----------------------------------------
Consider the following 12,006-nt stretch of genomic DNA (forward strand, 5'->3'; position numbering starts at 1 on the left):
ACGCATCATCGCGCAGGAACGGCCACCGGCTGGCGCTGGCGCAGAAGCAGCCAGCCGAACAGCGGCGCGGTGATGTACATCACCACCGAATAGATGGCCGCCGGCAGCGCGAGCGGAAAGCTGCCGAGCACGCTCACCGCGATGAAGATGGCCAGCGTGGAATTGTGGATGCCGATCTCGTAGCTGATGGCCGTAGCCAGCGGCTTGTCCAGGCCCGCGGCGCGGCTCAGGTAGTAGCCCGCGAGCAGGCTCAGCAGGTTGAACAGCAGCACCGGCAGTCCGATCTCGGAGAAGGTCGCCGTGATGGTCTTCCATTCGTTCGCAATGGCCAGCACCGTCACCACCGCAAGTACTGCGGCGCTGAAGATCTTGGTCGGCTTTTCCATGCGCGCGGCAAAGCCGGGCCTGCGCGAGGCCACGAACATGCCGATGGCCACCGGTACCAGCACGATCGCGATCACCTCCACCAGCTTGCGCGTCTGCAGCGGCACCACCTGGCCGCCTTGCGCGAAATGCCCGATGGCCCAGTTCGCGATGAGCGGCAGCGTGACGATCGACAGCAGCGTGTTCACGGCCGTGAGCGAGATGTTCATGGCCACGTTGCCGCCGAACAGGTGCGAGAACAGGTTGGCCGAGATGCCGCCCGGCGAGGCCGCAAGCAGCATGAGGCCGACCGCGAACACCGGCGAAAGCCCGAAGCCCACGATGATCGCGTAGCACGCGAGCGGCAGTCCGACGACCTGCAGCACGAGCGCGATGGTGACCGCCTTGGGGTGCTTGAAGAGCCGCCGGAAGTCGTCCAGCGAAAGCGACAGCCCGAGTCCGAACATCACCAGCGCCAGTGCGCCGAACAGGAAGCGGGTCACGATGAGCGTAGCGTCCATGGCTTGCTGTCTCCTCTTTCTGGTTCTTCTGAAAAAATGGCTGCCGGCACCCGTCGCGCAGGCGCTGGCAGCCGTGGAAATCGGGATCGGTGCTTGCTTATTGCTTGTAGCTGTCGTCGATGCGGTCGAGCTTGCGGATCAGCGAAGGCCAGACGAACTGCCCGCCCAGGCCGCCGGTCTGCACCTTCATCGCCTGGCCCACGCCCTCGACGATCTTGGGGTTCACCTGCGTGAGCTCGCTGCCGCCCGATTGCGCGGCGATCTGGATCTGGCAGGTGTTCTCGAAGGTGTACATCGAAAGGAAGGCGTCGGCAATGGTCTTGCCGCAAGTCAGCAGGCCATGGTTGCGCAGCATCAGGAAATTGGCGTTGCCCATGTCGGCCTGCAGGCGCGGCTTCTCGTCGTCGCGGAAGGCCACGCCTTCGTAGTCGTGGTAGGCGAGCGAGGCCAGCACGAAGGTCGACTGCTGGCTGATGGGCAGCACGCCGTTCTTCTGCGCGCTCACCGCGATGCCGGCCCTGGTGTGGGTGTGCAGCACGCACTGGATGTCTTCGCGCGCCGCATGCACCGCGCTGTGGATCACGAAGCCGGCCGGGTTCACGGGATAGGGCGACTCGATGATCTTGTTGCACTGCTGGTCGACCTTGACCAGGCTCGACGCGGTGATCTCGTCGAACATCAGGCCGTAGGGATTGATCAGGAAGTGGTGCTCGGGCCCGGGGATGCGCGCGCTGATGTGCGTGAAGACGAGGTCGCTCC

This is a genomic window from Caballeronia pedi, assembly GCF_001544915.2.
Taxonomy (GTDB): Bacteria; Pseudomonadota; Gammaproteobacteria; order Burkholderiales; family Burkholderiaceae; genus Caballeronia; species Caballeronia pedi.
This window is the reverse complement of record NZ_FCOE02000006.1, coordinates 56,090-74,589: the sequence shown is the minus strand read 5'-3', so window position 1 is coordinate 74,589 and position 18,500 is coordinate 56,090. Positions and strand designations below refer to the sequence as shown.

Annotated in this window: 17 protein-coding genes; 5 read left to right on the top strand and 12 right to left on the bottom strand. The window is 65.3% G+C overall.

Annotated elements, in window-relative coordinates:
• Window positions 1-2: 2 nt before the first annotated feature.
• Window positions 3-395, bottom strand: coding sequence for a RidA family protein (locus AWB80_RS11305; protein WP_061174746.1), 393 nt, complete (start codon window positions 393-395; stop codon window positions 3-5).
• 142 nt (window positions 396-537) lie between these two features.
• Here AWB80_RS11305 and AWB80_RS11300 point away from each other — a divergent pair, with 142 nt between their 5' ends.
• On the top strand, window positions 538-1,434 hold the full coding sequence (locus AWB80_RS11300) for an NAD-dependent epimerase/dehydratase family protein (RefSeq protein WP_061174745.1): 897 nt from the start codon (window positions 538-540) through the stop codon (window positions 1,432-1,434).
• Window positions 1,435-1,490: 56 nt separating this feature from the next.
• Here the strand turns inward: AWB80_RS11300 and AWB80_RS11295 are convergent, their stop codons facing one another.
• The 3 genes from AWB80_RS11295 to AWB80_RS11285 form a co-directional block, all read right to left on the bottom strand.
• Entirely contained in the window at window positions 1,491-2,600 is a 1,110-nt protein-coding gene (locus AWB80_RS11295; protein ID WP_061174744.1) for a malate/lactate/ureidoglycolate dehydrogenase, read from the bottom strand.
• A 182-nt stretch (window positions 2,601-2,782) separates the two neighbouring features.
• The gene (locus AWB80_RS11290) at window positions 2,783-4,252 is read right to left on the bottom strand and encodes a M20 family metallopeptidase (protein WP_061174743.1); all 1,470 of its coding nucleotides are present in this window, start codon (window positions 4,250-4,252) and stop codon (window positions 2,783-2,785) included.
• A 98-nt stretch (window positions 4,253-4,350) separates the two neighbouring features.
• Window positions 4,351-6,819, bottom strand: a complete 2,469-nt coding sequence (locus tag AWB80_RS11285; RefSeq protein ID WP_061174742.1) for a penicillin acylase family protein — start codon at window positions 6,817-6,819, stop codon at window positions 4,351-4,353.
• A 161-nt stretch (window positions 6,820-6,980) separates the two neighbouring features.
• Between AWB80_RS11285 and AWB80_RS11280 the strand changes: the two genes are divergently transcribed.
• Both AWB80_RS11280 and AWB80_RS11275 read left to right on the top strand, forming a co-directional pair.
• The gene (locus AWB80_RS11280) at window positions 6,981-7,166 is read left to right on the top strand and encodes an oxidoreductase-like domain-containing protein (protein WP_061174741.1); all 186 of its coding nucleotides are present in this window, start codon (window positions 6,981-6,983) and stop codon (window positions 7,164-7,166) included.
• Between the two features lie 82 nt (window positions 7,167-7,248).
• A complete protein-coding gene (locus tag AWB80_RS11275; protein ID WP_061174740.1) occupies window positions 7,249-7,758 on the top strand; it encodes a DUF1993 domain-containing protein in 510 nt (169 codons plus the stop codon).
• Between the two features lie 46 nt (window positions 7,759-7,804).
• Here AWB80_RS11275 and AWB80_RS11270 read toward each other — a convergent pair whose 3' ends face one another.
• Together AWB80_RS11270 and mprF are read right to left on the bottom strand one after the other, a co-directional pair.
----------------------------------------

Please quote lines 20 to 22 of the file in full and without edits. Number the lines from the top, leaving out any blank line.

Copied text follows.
• Window positions 4,351-6,819, bottom strand: a complete 2,469-nt coding sequence (locus tag AWB80_RS11285; RefSeq protein ID WP_061174742.1) for a penicillin acylase family protein — start codon at window positions 6,817-6,819, stop codon at window positions 4,351-4,353.
• A 161-nt stretch (window positions 6,820-6,980) separates the two neighbouring features.
• Between AWB80_RS11285 and AWB80_RS11280 the strand changes: the two genes are divergently transcribed.